3T have long been known for quality bike components and the Exploro is the brand's first foray into the frame manufacturing market. While bike frames are new to 3T, they aren't to the company's co-owner and Head of Design, Gerard Vroomen, who co-founded Cervelo. Entering the bike market with a bang, 3T has created the first aero, gravel bike that is truly one of a kind.
CyclingTips’ Australian tech editor Matt Wikstrom will be reviewing the 3T Exploro Team Edition, and to make things interesting, he'll be testing the bike with both a road 700c wheelset with 33c tyres and a mountain bike 650B (27.5in) wheelset with 2.1inch tyres. We were able to get our hands on the bike for a brief moment to take some shots and get an idea of what this bike is all about before Matt’s full review is released on CyclingTips.
For its first bike, 3T have created a do-everything bike with the frame geometry of a road bike, and enough clearance for mountain bike tyres. The unique geometry means the reach and stack are comparable to a road bike, but the additional tyre clearance enables riders to alter their wheel and tyre choice to suit the terrain, whether it be the road or the trails.
700c wheels can accommodate tyres from 28mm right up to 40mm, and 650B wheels up to 2.1in, and because the diameter is similar, the handling of the bike is not going to be overly affected by the change. The increased tyre clearance is due in part to the dropped and bowed chainstays. In place of traditional straight ones, the warped stays also allow for narrow road cranks and the effective length to be kept short (415mm), which, should result in snappy rear end control and road bike type acceleration. As CyclingTips' Matt Wikstrom says, "The two wheel sizes mesh perfectly so that all I notice is the extra grip of the knobbies when I'm off-road versus the smooth speed of the slicks on the road."
You may not immediately think aerodynamics are important to an off-road bike, but as 3T rightly point out, whether off-road or on tarmac, if you are going slow because of head or crosswinds, anything you can do to combat that is going to be advantageous. And so 3T set out to make the aerodynamics of the Exploro as favourable as possible, creating 'Sqaero'. A mash of 'square' and 'aero', the design is not dissimilar to other Kammtail shapes on the market, whereby the tail of the tube is squared off, keeping the aerodynamic properties of the tail, with improved stiffness and a reduction of weight.
Improved aerodynamics are also achieved with a massively wide down tube measuring 50mm that is wide enough to catch the airflow coming off the big front tyre and shield water bottles from the wind. The wide downtube is complimented by the skinny 25mm seat tube, that 3T say, 'aerodynamically disappears in-between the bottles and the rear tyre'. "I like the aggressive lines of the frameset. Ignore the wheels, and it looks like a race bike. Fit the 27.5 wheelset and ignore the bars, and it looks like an MTB,' tells Matt upon first sighting the bike.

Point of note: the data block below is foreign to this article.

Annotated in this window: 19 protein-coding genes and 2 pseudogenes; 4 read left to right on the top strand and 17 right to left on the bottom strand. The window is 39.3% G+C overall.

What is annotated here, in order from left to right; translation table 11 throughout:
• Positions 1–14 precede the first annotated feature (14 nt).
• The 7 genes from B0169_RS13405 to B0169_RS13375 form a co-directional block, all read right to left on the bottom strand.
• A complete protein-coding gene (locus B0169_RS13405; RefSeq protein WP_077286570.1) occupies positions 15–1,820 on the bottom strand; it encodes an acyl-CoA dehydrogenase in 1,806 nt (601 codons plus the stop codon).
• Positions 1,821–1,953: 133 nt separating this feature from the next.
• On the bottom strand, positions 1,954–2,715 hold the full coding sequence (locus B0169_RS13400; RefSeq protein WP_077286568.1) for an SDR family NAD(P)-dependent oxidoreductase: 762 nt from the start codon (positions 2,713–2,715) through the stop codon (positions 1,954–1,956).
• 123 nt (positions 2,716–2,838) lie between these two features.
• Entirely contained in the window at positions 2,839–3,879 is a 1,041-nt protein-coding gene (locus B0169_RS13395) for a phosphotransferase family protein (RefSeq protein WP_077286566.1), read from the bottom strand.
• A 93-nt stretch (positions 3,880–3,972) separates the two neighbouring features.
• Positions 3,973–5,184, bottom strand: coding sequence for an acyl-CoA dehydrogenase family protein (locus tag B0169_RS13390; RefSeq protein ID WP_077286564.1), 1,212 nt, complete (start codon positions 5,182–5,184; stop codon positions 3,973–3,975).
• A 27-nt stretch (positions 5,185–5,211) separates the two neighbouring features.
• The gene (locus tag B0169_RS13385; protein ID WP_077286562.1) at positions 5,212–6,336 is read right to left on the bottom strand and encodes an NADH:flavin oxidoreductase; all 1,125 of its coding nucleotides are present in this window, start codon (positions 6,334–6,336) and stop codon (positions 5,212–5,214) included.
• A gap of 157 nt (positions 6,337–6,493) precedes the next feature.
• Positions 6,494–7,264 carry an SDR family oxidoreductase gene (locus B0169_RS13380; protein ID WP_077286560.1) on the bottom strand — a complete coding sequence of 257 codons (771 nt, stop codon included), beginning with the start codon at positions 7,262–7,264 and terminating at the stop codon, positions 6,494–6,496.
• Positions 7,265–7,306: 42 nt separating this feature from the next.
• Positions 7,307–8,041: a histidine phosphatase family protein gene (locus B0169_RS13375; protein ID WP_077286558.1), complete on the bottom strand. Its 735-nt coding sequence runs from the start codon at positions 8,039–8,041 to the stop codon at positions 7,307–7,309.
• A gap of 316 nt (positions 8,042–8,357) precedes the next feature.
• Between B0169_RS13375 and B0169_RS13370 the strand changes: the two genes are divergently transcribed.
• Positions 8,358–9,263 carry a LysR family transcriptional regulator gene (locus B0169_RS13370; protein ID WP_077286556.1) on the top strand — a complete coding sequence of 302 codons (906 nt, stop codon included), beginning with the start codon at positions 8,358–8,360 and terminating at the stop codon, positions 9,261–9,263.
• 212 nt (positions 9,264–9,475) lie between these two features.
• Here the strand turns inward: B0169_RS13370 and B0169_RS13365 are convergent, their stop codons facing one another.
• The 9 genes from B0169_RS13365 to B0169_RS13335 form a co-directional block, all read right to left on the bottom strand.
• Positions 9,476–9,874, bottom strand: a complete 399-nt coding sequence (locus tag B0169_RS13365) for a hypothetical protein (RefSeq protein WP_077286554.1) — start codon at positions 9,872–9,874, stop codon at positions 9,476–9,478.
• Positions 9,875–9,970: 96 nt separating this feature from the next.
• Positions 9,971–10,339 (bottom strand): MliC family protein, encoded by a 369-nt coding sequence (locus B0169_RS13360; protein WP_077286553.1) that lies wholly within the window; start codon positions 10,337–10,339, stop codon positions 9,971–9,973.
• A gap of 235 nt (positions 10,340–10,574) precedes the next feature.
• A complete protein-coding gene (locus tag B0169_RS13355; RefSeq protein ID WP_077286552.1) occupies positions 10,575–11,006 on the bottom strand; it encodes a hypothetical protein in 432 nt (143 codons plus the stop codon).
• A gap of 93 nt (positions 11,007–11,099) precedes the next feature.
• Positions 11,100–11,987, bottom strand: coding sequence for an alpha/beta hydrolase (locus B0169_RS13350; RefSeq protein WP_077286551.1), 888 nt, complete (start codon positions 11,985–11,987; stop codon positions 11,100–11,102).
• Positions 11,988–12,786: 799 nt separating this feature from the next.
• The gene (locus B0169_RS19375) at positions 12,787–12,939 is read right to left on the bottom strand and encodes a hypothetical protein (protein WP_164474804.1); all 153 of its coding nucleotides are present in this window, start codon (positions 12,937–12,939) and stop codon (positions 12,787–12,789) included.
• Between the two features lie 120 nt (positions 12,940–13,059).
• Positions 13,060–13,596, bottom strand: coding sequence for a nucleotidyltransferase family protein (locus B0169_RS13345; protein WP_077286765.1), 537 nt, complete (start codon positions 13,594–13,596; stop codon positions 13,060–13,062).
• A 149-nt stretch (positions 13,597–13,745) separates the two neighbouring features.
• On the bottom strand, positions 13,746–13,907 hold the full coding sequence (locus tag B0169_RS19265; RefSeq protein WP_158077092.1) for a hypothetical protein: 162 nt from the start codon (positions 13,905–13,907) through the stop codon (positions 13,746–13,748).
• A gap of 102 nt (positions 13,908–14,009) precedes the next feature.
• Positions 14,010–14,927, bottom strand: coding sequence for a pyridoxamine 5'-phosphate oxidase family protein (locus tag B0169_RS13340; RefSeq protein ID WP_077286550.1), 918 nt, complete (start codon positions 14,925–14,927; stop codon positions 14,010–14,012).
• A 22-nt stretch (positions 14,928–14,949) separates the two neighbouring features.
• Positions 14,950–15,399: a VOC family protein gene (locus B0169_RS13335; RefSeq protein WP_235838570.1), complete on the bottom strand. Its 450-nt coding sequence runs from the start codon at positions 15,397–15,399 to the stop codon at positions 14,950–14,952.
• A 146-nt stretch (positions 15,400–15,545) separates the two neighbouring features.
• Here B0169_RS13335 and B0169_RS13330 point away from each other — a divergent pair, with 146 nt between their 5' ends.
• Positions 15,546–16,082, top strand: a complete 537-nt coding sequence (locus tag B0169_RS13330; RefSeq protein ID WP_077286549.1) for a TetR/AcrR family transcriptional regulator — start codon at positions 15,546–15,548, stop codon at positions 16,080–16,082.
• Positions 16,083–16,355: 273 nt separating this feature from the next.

Coined 'Realfast', 3T has an approach to aerodynamic testing that we really like. Standard wind tunnel testing is typically measured at between 40 - 50kph at various yaw angles, yielding great results but not applicable in the real world for the majority of us. 3T took a different approach, testing the Exploro at a much more realistic 32kph and even caked in mud! Their testing concluded that a 'muddy Exploro with 40mm knobby gravel tyres and 2 water bottles is faster than the equivalent clean round tube bike is with 28mm slick road tyres and without bottles'.
Future proofing the bike is the modern application of internal cabling with cable guides for mechanical and electronic, as well as options for either single or double front chainrings.
Another nice feature, especially for anyone who has tried to change a rear disc wheel, is the 'hang loose hanger'. The derailleur hanger simply flops freely during a wheel change, providing greater access and quicker wheel re-installation as a result of not having to fumble around trying to line up the disk rotor on the left while juggling the derailleur, cassette, and chain on the right and holding your bike upright. 3T simply claim that all you need to worry about is lining up the disc rotor with the brake caliper, and once that's done, you can focus on the rest.
The Exploro offers multiple options for positioning of the water bottles, to either optimise aerodynamics or carry more fluid. There are attachment anchors on the top tube for storing food for those all-day epics too.
The Exploro Team Edition is available in Australia now and has a recommended retail price of AUD$4,499 which includes the frame, fork, headset and seatpost. Matt has built the test bike with SRAM Force Hydro 22 group and 3T parts, including the new Pro Discus C35 and Pro Discus Plus C25 wheelsets, which, 3T recommend for the Exploro. Weight for the build with 2 bottle cages but no pedals is 8.41kg with the 700c wheelset (33c Challenge Strada Bianca tyres) and 9.04kg with the 27.5 wheelset (2.1inch Maxxis Pace tyres). Read Matt's full review